Saturday, May 24, 2008

Reginald Franklin Lockett's Homegoing, May 22, 2008

I have been running this week at work. It’s been one thing after another with school –finals and last minute preparations. I gave my first of three finals Friday, May 23. We had a scholarship awards dinner Friday night; afterwards I went to Kimball's Carnival to see, Legally Blind, great ensemble! It was hard going to work a day after Reginald Lockett’s funeral, which was a wonderful tribute to this great man’s life. Although, the open forum was postponed until later on at the repast, the speakers which included many relatives, among them his daughter Lauren Jones, a painter, who lives in San Francisco, I felt each speaker spoke about an aspect of this man, who by the way was gazing with his eyes shut at them as they spoke –the coffin open the entire time.

There were proclamations from the City of Oakland and the federal government, and relatives had driven all night or flown in that morning to pay their final respects. At the Black New World later on poets I hadn’t seen in a long while, like John Hatch and Avotcja, and others I’d seen as recently as Mother’s Day, plus many visual artists whose work hung on Reggie’s walls at home and grazed the covers of his books, were present. Marvin X gave me a poem at the funeral he’d composed honoring Reginald one of the anchors and founders of the Black Arts Movement on the West Coast.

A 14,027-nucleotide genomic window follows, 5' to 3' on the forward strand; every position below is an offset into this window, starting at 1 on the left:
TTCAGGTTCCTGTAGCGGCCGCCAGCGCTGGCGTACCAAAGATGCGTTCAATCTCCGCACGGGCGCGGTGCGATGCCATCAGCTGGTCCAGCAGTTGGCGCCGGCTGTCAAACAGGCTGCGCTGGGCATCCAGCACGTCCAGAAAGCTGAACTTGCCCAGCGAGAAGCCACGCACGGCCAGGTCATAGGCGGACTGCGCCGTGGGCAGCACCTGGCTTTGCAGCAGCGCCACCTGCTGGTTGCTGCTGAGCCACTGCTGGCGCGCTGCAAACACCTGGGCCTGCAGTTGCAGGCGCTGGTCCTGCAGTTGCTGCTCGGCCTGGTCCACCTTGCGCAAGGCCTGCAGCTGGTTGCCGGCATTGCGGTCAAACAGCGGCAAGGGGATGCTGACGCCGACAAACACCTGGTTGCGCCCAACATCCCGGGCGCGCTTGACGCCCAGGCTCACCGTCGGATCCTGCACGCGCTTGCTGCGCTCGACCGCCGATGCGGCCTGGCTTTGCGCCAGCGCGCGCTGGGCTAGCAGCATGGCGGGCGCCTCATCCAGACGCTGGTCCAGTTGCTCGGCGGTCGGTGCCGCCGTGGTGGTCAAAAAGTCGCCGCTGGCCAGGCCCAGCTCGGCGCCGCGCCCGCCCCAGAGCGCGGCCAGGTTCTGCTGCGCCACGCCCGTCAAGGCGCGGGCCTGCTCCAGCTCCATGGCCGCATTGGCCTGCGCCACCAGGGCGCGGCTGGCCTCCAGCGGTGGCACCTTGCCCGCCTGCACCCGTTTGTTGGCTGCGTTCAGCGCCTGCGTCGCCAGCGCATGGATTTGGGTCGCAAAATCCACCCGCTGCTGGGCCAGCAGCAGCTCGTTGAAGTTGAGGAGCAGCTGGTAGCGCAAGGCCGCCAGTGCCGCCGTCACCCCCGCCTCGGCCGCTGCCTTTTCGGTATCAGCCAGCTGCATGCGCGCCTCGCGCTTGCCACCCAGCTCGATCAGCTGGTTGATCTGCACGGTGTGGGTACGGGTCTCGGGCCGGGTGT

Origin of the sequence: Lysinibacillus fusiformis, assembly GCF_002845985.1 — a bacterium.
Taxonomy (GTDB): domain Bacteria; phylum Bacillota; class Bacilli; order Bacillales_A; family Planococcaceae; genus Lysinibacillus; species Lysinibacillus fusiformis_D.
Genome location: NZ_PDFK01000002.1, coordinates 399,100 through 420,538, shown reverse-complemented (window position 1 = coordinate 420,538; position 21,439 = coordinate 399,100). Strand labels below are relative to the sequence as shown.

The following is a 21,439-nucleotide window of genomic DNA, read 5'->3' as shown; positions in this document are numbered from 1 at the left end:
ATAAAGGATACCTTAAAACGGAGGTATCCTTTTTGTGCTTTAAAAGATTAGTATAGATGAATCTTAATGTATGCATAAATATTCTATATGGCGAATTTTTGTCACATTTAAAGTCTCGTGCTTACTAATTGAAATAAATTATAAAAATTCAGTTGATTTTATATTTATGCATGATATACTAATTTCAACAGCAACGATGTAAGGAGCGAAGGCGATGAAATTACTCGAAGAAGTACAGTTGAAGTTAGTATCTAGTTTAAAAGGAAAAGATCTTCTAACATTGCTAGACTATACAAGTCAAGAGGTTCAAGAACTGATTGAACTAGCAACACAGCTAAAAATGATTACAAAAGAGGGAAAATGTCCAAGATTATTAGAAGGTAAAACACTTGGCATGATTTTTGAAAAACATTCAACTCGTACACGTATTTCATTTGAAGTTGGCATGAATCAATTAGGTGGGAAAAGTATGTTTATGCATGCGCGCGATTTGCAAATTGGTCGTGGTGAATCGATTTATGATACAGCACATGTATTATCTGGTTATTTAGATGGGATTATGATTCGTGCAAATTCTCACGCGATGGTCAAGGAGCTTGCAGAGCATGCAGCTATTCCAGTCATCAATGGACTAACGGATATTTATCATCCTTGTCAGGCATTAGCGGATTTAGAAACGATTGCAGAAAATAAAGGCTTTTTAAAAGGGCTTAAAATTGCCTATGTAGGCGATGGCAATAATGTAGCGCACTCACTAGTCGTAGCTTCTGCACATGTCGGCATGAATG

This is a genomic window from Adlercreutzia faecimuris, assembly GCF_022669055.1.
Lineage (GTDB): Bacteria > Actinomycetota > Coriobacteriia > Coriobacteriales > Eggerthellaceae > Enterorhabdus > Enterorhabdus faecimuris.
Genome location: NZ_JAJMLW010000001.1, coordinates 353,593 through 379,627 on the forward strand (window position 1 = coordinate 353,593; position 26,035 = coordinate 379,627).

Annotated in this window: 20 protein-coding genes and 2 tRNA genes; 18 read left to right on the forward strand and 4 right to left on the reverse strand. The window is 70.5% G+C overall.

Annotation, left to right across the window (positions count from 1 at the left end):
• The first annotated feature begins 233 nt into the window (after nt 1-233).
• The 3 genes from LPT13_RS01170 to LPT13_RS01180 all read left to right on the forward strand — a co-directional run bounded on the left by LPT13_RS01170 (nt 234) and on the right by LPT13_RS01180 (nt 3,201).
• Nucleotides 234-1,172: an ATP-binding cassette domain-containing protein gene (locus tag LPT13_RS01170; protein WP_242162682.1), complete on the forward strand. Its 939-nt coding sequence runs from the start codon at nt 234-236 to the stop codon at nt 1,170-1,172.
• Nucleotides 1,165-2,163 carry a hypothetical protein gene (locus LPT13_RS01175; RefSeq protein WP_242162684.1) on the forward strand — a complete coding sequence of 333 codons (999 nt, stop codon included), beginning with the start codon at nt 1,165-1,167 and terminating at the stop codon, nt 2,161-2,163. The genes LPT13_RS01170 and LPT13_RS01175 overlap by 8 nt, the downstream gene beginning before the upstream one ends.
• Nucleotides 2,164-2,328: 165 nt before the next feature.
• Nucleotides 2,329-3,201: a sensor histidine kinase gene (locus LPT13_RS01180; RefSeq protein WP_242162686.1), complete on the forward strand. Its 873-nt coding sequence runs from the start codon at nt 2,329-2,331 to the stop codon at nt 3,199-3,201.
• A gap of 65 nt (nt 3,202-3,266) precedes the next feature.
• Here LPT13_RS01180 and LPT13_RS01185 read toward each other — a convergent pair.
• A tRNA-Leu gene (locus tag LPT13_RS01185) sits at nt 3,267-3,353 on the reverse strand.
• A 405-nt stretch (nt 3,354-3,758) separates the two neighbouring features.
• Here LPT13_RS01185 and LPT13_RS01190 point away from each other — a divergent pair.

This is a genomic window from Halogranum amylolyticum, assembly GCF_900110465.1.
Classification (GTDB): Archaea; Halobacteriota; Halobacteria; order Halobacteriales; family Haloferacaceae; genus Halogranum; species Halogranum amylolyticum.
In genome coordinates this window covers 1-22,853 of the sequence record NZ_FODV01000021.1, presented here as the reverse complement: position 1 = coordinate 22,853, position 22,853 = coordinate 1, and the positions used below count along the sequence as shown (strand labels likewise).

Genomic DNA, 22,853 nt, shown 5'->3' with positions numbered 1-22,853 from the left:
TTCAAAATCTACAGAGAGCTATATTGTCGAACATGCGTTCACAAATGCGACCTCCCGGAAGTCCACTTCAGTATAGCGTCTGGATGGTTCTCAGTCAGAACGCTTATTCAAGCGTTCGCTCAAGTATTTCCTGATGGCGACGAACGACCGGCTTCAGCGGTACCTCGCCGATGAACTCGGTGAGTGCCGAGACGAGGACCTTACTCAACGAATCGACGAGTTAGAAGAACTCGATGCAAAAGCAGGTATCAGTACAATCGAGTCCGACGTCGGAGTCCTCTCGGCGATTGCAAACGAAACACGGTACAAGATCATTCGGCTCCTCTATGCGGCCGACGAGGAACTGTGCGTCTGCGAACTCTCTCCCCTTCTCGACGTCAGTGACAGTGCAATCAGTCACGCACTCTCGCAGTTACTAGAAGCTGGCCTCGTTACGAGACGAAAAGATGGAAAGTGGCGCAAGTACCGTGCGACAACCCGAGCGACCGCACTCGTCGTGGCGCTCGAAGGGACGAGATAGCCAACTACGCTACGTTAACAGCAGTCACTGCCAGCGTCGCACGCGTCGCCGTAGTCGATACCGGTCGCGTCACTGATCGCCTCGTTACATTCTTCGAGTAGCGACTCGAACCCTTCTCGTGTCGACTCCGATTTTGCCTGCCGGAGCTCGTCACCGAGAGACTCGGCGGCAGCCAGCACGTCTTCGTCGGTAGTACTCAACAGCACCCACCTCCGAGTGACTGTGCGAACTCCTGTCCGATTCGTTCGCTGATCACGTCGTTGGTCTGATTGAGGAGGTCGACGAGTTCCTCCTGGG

Ted Pontiflet perhaps described Reginald best at the funeral earlier that day, when he spoke about their weekly rendezvous at the Oakland Farmer’s market in Old Oakland and at Jack London Square. I could just see and hear the two men throwing words on the page the way a painter tosses color on a canvas— I felt envious that I couldn’t think of a similar relationship with anyone I knew…though I had had such in the past.

As the service at Beebe Memorial Cathedral, progressed, Reggie’s dad, Mr. Jewell Lockett (92), sat closest to the casket. In a wheelchair, every now and then he’d look over in the direction of his granddaughters, Maya Lomasi Lockett and Lauren Jones, seated to his right or nod his head. One speaker spoke about Reggie and his dad’s relationship as one that was close. He mentioned the weekly dinners he and his dad shared.